The insertion tube 18 includes an outer cannula 56, a relay lens assembly indicated generally at 58, and an inner cannula 60 (FIG. 2). The inner cannula 60 is positioned within and coaxial to the outer cannula 56 and axis X. The inner and outer cannulas 60, 56 define an annular channel 62 (FIG. 2). The outer cannula 56 extends from a portion 64 of the passageway 44 within the connector 36 to the distal tip 20. The inner cannula 60 is held by a support 66 within the ocular housing 34 which engages the inner periphery of the ocular housing 34. The inner cannula 60 extends from within the ocular housing 34 to the distal tip 20. The light pipe 52 extends from the distal tip 20 through the channel 62 and the ocular housing 34 into the passageway 48. For example, the plurality of optical fibers illustrated in FIG. 1 are typically guided through the distal end of the channel 62, distributed evenly about the perimeter of the inner cannula 60, sealed at the distal end, and bundled together in the passageway 48 in the housing 16. A continuous annular seal 68 between the perimeter of the distal window 70 and the distal end of the outer cannula 56 seals against the passage of liquids, vapors and other contaminants between the distal window and the insertion tube. Light provided by the external light source is transmitted via the light pipe through the distal tip 20 to illuminate a portion of the body cavity for observation.
The illuminated cavity may then be observed via the relay lens assembly 58 and objective lenses 72 positioned within the inner cannula 60 adjacent the distal window 70. The relay lens assembly 58 extends within the inner cannula 60 from the objective lens 72 to the support 66. The assembly 58 may be of any conventional arrangement and includes alternating concave lenses (not shown) and achromatic lenses 74 separated by hollow, cylindrical metal spacers 76. The objective lenses 72 and the relay lens assembly 58 focus an image of an object within the body cavity so that it can be viewed through the eyepiece 12 via the lens 26.
Although a specific endoscope structure is shown in FIGS. 1 and 2, the present invention can be employed for any endoscope configuration. For example, an endoscope of the invention can have a continuous seal 32 between the proximal window 30 and the housing 16 (not shown) rather than between the window 30 and the eyepiece 12 as shown in FIG. 1. Regardless of its configuration, an endoscope constructed in accordance with the present invention is rendered autoclavable by forming the eyepiece, light pipe, and proximal and distal windows from nonexpansive, shock resistant, heat dissipating materials of high melting point, and sealing the exterior joints of the endoscope by high temperature soldering, welding, or applying a heat resistant epoxy to cover the joint.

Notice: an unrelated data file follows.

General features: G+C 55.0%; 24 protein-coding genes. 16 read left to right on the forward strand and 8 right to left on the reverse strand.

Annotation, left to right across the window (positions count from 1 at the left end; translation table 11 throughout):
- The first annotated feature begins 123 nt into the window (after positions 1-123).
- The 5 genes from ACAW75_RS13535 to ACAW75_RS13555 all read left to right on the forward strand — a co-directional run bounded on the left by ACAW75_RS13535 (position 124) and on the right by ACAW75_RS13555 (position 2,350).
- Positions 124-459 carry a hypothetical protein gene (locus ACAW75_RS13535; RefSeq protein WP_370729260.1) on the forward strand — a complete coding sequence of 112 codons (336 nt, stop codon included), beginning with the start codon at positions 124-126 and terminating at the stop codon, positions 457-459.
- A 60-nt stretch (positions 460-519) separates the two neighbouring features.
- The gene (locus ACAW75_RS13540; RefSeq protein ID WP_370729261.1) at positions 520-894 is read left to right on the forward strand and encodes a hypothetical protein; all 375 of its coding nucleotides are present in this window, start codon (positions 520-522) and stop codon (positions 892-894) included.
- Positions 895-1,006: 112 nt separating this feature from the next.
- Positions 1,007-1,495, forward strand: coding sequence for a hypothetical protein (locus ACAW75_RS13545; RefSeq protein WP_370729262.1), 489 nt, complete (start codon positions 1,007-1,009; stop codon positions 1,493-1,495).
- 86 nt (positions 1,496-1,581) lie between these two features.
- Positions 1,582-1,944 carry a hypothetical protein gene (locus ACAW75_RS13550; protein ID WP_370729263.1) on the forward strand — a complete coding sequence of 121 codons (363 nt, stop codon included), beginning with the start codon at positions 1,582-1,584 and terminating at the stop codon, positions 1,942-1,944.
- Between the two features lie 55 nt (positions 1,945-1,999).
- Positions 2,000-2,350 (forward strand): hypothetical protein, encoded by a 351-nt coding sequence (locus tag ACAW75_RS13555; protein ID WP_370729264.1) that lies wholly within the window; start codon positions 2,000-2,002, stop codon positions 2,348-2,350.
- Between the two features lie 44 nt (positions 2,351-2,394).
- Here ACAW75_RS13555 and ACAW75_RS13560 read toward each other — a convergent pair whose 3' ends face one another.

Conventional endoscope parts are formed from metals, such as stainless steel, brass and chrome, which expand and contract differently when heated and cooled during sterilization in an autoclave. After repeated steam sterilization, the joints between the metal parts begin to loosen. Eventually, steam permeates the seals at the joints and enters the endoscope. The steam clouds the lenses, rendering the scope inoperative. Contaminants also leak into the endoscope through the loosened joints and can infect subsequent patients who are examined using the scope. Leakage is also caused when conventional epoxy seals are deteriorated by some cleaning solutions and sterilization gases. The epoxy seals also soften and deteriorate from heat generated by light travelling from the light source through the light pipe 52. Damage to the seals can result in leakage even when adjoining parts are made of the same metal.
The endoscopes of the present invention withstand repeated steam sterilization without the loosening of joints between parts of different composition. The preferred material of construction for the housing 16 and insertion tube 18 is stainless steel because it withstands autoclaving with minimum wear. The eyepiece 12 and the proximal and distal windows 30 and 70 are comprised of substantially nonexpansive materials having little or no molecular activity at the low autoclave temperatures of up to about 325° F. For purposes of the present invention, a substantially nonexpansive material has a low thermal expansion coefficient (i.e., the ratio of the change of length per unit length to the change of temperature) in comparison to brass, chrome, and stainless steel metals typically used in endoscopes. When a substantially nonexpansive material is welded, soldered, or epoxied to the housing or insertion tube, the material does not expand or contract significantly in relationship to the housing or insertion tube. The joint between the material and the housing or insertion tube does not loosen even when the housing or insertion tube is comprised of a metal which expands and contracts during steam sterilization.